How To BBQ Like A Bengali

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If there is one way we can sense the warm weather coming here in the UK, it is from the wafting scent of charred meat, sizzling away on the BBQ. Along with the first blue-sky days comes the urge to throw a few shrimps, burgers or veggie kebabs on the Barbie, be it in your back garden, the local park or (if you’re lucky) on the beach.

However, although the humble BBQ is a time-honoured tradition of the British summer, we certainly do not have the monopoly on flame-grilled meat. Many of the big city streets in India are alive with the sight, sound and smell of barbecued delicacies and this tradition is an important part of Indian culinary culture all over the sub-continent. From the famous Tandoori meats of the north to the golden coastline of Kerala, lined with seafood specialities sizzling on the grill, the BBQ is one of the most popular cooking techniques in town. So, for fans of Indian cuisine, it might just pay to take a little Indian inspiration for your BBQ efforts this summer.

One part of India where the tradition of the BBQ is very much embraced is the eastern state of West Bengal. Here the fertile landscape offers an abundance of fresh vegetarian delights as well as plenty of saltwater and freshwater produce, ideal for the sizzling grill.

How To BBQ Like A Bengali

One Bengali BBQ speciality is narkel-pudinapaturi, a dish which calls for firm, white fish, marinated in a deliciously zesty mint and coconut paste. This marinade boasts notes of cilantro, chillies, ginger and lime juice and the dish is commonly served with a creamy, coconut chutney on the side. Traditionally, Bengali cooks would wrap their delicate pieces of fish in a sturdy banana leaf to protect them from the harsh flames of the BBQ. Needing just 15 minutes of cooking, a fish BBQ is quick, easy and very delicious.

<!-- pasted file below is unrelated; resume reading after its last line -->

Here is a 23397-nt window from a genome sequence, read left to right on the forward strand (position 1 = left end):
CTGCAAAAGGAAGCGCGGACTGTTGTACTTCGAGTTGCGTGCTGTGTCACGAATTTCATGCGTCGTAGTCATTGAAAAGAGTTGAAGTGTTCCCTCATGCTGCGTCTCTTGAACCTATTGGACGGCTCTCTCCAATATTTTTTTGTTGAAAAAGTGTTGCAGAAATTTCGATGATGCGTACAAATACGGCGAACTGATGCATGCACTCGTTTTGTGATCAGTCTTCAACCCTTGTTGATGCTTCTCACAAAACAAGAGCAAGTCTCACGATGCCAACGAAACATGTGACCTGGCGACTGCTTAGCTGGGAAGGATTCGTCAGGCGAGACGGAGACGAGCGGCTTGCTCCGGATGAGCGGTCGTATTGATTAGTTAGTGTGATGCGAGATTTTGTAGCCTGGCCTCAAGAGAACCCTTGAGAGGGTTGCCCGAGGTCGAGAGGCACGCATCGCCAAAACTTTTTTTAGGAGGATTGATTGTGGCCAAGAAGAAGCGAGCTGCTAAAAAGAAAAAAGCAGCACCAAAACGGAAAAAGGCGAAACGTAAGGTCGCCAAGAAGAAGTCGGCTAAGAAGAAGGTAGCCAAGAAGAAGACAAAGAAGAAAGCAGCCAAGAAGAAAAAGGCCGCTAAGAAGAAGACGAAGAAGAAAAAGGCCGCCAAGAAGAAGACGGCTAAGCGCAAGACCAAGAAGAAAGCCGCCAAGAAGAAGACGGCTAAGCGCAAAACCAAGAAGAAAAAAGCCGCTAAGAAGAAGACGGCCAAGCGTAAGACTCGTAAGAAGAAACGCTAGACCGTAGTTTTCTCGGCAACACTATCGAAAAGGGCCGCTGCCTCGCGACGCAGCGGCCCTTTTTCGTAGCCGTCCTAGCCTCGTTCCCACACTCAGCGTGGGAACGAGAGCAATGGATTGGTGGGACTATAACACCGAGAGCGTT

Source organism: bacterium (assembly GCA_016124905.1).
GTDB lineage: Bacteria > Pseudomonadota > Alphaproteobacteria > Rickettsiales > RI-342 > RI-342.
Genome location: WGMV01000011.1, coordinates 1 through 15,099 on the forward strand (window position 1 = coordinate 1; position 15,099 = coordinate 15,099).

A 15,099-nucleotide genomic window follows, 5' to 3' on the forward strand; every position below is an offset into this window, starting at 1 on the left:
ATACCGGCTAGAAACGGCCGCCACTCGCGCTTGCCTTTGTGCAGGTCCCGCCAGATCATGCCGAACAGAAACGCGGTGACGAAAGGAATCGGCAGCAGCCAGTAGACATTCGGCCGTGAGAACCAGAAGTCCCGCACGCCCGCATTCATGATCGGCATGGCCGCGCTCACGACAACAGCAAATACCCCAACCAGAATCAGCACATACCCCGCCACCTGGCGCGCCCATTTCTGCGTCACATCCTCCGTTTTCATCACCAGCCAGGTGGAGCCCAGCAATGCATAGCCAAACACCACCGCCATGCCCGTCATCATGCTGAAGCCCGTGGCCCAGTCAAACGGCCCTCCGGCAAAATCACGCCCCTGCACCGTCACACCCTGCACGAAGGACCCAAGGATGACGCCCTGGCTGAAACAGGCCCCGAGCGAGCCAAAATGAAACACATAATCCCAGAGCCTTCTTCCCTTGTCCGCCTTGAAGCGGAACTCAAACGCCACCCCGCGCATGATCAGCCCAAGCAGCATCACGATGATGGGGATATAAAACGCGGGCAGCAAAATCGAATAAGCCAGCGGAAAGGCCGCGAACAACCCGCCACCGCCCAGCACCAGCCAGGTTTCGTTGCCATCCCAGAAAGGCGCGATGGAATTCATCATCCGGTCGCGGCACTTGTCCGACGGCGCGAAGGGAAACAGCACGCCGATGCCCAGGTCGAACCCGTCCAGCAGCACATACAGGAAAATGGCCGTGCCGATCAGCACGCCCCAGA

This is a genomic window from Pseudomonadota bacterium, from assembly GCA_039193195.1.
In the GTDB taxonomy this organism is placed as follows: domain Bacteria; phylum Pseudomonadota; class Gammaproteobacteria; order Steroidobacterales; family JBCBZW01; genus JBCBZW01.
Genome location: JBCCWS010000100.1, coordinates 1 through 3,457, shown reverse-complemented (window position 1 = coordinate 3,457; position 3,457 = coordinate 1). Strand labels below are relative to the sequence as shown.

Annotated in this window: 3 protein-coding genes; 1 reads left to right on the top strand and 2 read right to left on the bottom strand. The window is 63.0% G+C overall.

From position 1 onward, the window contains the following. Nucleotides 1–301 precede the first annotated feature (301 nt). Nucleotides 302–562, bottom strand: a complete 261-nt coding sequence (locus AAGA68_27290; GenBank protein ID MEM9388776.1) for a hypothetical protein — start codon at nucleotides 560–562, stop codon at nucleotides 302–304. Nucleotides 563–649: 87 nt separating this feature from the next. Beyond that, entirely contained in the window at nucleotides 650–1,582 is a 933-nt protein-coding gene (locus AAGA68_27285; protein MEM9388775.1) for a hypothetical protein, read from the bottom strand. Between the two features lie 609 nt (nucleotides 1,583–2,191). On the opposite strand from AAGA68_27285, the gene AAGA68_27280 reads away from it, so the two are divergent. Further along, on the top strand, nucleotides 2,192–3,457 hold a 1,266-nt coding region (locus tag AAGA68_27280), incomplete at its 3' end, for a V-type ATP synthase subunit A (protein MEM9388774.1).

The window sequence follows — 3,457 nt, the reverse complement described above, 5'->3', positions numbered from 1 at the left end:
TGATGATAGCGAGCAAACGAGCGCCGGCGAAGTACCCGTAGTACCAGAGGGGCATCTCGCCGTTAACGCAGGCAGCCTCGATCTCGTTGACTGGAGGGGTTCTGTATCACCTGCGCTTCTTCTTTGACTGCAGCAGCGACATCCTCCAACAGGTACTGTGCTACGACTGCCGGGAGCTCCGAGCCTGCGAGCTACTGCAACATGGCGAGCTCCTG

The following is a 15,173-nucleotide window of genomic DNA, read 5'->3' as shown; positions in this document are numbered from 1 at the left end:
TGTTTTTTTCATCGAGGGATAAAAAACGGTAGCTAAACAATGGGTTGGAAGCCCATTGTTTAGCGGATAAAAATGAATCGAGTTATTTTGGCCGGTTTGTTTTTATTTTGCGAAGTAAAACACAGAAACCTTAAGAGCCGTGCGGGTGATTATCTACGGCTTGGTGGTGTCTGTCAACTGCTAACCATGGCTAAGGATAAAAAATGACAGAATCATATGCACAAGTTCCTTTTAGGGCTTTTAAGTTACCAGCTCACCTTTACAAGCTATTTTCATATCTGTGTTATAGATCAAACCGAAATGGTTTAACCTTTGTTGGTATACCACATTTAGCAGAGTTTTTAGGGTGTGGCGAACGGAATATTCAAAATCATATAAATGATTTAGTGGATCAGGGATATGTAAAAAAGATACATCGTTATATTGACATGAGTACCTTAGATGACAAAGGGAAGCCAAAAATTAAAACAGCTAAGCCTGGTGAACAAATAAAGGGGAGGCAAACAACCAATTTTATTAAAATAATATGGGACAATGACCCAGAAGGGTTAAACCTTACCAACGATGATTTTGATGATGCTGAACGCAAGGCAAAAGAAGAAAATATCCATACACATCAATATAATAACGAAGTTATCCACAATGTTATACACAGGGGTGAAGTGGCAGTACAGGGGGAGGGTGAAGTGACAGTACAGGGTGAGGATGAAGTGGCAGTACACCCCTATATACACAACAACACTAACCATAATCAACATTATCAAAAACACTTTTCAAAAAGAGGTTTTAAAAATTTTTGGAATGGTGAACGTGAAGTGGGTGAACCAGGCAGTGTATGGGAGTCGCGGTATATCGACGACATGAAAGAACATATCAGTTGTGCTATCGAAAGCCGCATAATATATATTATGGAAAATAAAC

Grilled chicken dishes are also popular on the streets of West Bengal. Again, another delectable marinade is prepared, perhaps a combination of chilli powder, garam masala, garlic and ginger paste and thick yoghurt to help the concoction cling to the meat. If you try this for yourself at home, leave the chicken, slathered in marinade, in the fridge overnight to allow all the flavours to truly absorb. When you are ready to fire up the BBQ, thread the chicken chunks onto skewers and cook. You can even create vegetarian options using chunks of peppers and onions smothered in the same spiced sauce.

In West Bengal, desserts are also an integral part of the culinary culture – why not combine this love of sweets with the BBQ and dust a little pineapple with spice before grilling? A bit of warming cinnamon and nutmeg or a dash of honey can turn this healthy fruit into a decadent dessert filled with irresistible spice.

Of course, this is Britain and our weather notoriously refuses to play ball even in the peak of summer. Instead of waiting with bated breath to see if the rainclouds scupper your plans, book yourself a table at one of London’s best Indian fine dining restaurants and let the experts take care of your meal while you simply relax and enjoy.